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Tackling the fiscal cliff and state budget deficit

In recent weeks, you may have heard that both our state and federal governments are facing some serious challenges when it comes to solving the problems of budget deficits and continued indebtedness. The numbers are alarming.

Here in Connecticut, the state budget is facing a $365 million deficit. In Washington, D.C., the federal government has accumulated an astounding $16 trillion in debt. This week, I would like to share some new information about the budget deficit and how the so-called fiscal cliff could have an impact on families throughout our state.

On Nov. 27, members of the General Assembly’s Appropriations and Finance Committees came together to hold a joint meeting about fiscal accountability. The main purpose of the meeting was to hear directly from the Governor’s Office of Policy and Management (OPM) about the state of the budget deficit. Prior to the election, the deficit was estimated to be $60 million. Now, less than a month later, it is projected that the state budget deficit is actually $365 million. And future estimates only get worse. In fact, the deficit is projected to hit an astounding $1.1 billion in the next fiscal year and continue at this level for several years afterward.

How exactly did we get to this point? In 2011, the Governor and his majority passed a budget that included an increase in spending of $857 million in the first year and $1.16 billion in the second year. It also included the largest tax increase in Connecticut history of $3.9 billion over the same two year period. Despite that huge tax increase, the state budget, once again, doesn’t have enough money to pay its bills.

During the meeting, the budget secretary said several factors were to blame for the budget “shortfall,” namely greater expenses and fewer revenues than expected. The main factor is reportedly a large increase in Medicaid costs, with some estimating that the program will run $100 million over its budget. The lower revenues were blamed on the lagging European economy where many Connecticut products are exported. However, I do not believe it is fair to blame Europe for budget issues that were developed here in Hartford.

While these recent developments are certainly a cause for concern, the upcoming fiscal cliff could have an even more negative impact on our state. What exactly is the fiscal cliff? This term is used to describe a troubling situation of large tax increases and deep spending cuts that will affect the federal government if negotiations between Congress and the President are not successfully reached before the December 31, 2012 deadline. This unfortunate situation was developed during negotiations in 2011 that ultimately raised the debt ceiling but also sought spending cuts to deal with the mushrooming $16 trillion federal debt.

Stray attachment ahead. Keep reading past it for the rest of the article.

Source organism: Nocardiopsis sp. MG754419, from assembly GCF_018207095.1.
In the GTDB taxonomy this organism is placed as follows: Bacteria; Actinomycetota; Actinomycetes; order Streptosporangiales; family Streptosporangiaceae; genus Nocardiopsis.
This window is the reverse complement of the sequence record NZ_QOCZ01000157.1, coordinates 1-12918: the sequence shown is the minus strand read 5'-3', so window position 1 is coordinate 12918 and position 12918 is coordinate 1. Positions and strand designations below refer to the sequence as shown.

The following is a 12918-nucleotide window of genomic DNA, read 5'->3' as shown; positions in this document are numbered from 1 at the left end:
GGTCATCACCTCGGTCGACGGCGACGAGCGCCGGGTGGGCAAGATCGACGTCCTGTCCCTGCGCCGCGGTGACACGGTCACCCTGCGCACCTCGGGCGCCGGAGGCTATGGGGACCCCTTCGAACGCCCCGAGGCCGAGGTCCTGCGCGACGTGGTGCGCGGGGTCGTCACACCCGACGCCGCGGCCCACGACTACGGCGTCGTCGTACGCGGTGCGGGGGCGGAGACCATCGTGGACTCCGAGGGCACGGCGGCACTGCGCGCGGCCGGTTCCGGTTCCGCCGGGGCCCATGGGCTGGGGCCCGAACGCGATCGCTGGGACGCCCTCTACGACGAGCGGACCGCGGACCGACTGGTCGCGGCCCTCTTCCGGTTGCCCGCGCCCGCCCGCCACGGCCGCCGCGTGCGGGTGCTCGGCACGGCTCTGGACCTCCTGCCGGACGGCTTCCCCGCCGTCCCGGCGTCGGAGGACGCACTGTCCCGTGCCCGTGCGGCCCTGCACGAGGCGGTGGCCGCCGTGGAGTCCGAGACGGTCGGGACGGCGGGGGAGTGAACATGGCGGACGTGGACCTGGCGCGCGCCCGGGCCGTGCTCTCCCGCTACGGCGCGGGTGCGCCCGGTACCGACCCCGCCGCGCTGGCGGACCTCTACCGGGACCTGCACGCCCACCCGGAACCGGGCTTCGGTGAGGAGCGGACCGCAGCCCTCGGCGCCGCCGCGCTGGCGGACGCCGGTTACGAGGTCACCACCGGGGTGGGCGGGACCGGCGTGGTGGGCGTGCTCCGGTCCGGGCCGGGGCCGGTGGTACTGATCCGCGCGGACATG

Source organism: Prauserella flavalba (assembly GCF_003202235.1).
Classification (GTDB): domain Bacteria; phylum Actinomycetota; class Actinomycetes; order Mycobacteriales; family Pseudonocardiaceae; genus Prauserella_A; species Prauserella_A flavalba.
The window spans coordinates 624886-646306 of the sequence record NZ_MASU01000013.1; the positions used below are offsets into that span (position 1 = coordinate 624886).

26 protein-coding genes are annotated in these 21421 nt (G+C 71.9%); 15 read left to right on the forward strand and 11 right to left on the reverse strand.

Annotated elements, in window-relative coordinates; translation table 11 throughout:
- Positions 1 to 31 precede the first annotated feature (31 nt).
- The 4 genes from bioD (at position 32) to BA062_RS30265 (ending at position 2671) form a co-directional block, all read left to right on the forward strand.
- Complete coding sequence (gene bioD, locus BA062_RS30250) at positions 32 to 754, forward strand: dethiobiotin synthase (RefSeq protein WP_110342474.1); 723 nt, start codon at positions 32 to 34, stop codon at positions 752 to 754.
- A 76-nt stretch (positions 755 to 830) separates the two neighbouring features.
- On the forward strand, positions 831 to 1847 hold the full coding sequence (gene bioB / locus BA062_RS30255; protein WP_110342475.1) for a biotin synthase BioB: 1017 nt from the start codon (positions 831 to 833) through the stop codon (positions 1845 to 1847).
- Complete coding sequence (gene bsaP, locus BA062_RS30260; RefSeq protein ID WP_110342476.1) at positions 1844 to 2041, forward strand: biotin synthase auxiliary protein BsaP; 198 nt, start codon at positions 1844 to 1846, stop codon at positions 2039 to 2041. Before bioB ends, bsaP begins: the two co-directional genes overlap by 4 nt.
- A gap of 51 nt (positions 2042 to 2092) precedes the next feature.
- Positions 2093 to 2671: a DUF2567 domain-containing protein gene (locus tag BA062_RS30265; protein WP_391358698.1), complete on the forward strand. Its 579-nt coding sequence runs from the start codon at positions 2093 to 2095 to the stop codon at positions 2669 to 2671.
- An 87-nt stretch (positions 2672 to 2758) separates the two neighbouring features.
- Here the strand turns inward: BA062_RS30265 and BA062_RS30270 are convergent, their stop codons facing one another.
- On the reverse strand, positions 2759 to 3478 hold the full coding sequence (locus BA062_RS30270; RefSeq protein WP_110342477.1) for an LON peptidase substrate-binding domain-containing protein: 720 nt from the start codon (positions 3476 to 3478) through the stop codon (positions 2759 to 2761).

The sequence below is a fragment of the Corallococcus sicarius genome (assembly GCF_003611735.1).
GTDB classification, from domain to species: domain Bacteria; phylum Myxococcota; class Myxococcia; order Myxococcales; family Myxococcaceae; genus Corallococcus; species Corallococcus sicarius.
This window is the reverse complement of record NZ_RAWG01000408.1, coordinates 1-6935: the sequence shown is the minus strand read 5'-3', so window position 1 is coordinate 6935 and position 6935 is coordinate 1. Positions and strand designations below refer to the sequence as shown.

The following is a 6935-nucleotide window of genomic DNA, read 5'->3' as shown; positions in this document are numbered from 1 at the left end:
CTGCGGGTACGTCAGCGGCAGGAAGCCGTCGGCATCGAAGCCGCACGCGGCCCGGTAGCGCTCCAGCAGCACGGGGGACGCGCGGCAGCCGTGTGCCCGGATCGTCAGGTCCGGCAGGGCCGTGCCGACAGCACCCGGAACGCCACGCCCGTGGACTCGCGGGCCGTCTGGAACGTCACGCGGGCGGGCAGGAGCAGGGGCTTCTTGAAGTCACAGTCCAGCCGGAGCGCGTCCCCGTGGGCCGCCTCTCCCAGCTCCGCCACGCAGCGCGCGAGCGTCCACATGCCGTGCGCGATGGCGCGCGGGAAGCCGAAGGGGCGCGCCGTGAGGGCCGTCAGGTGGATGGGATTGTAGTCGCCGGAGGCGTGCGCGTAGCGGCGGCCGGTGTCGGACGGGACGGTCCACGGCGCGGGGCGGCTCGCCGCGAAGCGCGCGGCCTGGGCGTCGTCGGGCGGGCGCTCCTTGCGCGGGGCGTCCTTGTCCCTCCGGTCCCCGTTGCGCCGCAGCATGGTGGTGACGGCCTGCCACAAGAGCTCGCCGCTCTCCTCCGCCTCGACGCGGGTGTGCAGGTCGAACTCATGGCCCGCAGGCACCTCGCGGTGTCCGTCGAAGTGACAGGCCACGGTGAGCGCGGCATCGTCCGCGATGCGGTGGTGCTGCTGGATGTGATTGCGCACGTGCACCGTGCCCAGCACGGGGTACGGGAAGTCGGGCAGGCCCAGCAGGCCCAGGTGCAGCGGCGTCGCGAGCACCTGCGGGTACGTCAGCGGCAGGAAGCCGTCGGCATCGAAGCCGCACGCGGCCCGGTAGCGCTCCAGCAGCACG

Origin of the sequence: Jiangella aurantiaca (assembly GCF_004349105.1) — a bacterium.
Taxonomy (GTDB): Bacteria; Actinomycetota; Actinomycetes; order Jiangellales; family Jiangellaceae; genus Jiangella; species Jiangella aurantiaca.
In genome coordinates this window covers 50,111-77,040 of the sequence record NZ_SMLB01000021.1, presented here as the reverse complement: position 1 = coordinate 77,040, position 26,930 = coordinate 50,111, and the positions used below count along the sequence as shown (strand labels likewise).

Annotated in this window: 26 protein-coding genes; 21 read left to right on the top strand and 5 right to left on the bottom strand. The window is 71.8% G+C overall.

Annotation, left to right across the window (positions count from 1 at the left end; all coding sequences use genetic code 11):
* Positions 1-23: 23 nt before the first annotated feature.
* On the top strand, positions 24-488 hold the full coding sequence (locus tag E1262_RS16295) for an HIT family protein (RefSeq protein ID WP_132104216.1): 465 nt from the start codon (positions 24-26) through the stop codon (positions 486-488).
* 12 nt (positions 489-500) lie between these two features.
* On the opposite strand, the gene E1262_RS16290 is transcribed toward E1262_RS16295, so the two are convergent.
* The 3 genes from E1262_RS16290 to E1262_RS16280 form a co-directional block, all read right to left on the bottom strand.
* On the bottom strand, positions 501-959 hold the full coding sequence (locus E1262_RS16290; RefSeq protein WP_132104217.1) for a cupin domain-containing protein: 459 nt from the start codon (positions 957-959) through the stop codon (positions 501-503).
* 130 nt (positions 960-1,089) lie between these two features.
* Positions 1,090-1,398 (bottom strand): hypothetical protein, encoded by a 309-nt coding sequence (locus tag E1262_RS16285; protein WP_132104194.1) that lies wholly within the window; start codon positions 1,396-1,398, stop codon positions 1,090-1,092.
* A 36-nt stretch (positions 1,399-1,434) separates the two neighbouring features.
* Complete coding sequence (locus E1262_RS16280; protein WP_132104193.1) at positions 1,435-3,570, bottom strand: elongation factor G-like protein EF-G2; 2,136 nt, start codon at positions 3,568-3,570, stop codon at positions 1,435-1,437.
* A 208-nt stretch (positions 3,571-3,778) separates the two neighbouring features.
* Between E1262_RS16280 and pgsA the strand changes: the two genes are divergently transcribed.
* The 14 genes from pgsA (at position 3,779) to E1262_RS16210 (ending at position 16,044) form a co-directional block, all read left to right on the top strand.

If no new agreement is reached, federal taxes will increase by a large margin, and many economists are concerned that this could send our country back into another recession. The combination of higher taxes and spending cuts would ultimately cut the federal deficit by half.

However, Connecticut families could be hit hard. Middle income families would see their taxes increase by $2,000 on average next year. Nearly 3.4 million Americans could lose their jobs, sending the national unemployment rate back up over 9 percent. The automatic 10 percent reduction in military spending would also affect military contractors, such as Sikorsky Aircraft, Pratt & Whitney and Electric Boat. Some estimate that stocks could tumble to points last seen during the Great Recession.

The impact of the fiscal cliff on our state is an unfortunate example of the over-reliance on federal assistance. While the current administration has been enthusiastic at seeking federal partnerships, this is one concrete example of the complications with taking federal dollars to fund state projects. For example, how will the fiscal cliff affect the Hartford to New Britain busway? How will it affect Medicaid and health care? These questions remain to be answered.

Ultimately, legislators on both the state and federal level will have to make tough decisions to reduce the cost of government. While the U.S. Congress must come to an agreement to avoid the fiscal cliff, state legislators here in Connecticut will tackle the current deficit in special session later this month and then begin the new budget discussions during the upcoming legislative session that begins on January 9.

 

About author
Sen. Kevin Kelly represents the 21st District, which includes all of Shelton, most of Stratford, and parts of Monroe and Seymour.

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